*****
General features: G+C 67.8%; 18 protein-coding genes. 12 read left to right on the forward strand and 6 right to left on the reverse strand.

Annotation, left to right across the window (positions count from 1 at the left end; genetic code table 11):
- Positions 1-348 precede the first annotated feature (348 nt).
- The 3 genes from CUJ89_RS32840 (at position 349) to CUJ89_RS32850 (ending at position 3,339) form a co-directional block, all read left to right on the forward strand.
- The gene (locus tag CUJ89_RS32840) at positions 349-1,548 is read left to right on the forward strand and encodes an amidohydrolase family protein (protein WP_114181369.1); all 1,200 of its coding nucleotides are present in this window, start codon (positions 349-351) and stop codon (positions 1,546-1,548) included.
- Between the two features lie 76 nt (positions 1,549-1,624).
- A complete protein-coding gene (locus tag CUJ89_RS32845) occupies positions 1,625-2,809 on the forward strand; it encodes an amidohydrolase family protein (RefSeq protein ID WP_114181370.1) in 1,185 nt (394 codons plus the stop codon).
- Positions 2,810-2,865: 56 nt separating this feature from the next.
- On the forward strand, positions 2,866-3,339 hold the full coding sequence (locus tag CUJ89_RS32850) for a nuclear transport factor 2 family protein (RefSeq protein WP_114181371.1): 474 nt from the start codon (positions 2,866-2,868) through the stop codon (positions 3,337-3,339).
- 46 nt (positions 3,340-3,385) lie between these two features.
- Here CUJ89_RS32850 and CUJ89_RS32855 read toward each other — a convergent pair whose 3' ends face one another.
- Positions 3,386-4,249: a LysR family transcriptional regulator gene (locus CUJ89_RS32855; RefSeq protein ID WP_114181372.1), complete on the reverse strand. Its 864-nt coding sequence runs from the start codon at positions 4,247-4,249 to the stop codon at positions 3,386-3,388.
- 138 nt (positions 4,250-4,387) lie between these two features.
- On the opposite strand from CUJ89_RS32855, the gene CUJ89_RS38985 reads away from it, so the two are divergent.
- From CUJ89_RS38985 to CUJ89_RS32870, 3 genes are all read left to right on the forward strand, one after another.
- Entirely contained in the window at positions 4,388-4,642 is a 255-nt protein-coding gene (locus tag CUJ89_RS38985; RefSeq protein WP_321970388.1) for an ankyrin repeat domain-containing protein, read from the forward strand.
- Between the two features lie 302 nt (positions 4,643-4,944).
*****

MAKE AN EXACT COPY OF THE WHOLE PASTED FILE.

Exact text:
General features: G+C 67.8%; 18 protein-coding genes. 12 read left to right on the forward strand and 6 right to left on the reverse strand.

Annotation, left to right across the window (positions count from 1 at the left end; genetic code table 11):
- Positions 1-348 precede the first annotated feature (348 nt).
- The 3 genes from CUJ89_RS32840 (at position 349) to CUJ89_RS32850 (ending at position 3,339) form a co-directional block, all read left to right on the forward strand.
- The gene (locus tag CUJ89_RS32840) at positions 349-1,548 is read left to right on the forward strand and encodes an amidohydrolase family protein (protein WP_114181369.1); all 1,200 of its coding nucleotides are present in this window, start codon (positions 349-351) and stop codon (positions 1,546-1,548) included.
- Between the two features lie 76 nt (positions 1,549-1,624).
- A complete protein-coding gene (locus tag CUJ89_RS32845) occupies positions 1,625-2,809 on the forward strand; it encodes an amidohydrolase family protein (RefSeq protein ID WP_114181370.1) in 1,185 nt (394 codons plus the stop codon).
- Positions 2,810-2,865: 56 nt separating this feature from the next.
- On the forward strand, positions 2,866-3,339 hold the full coding sequence (locus tag CUJ89_RS32850) for a nuclear transport factor 2 family protein (RefSeq protein WP_114181371.1): 474 nt from the start codon (positions 2,866-2,868) through the stop codon (positions 3,337-3,339).
- 46 nt (positions 3,340-3,385) lie between these two features.
- Here CUJ89_RS32850 and CUJ89_RS32855 read toward each other — a convergent pair whose 3' ends face one another.
- Positions 3,386-4,249: a LysR family transcriptional regulator gene (locus CUJ89_RS32855; RefSeq protein ID WP_114181372.1), complete on the reverse strand. Its 864-nt coding sequence runs from the start codon at positions 4,247-4,249 to the stop codon at positions 3,386-3,388.
- 138 nt (positions 4,250-4,387) lie between these two features.
- On the opposite strand from CUJ89_RS32855, the gene CUJ89_RS38985 reads away from it, so the two are divergent.
- From CUJ89_RS38985 to CUJ89_RS32870, 3 genes are all read left to right on the forward strand, one after another.
- Entirely contained in the window at positions 4,388-4,642 is a 255-nt protein-coding gene (locus tag CUJ89_RS38985; RefSeq protein WP_321970388.1) for an ankyrin repeat domain-containing protein, read from the forward strand.
- Between the two features lie 302 nt (positions 4,643-4,944).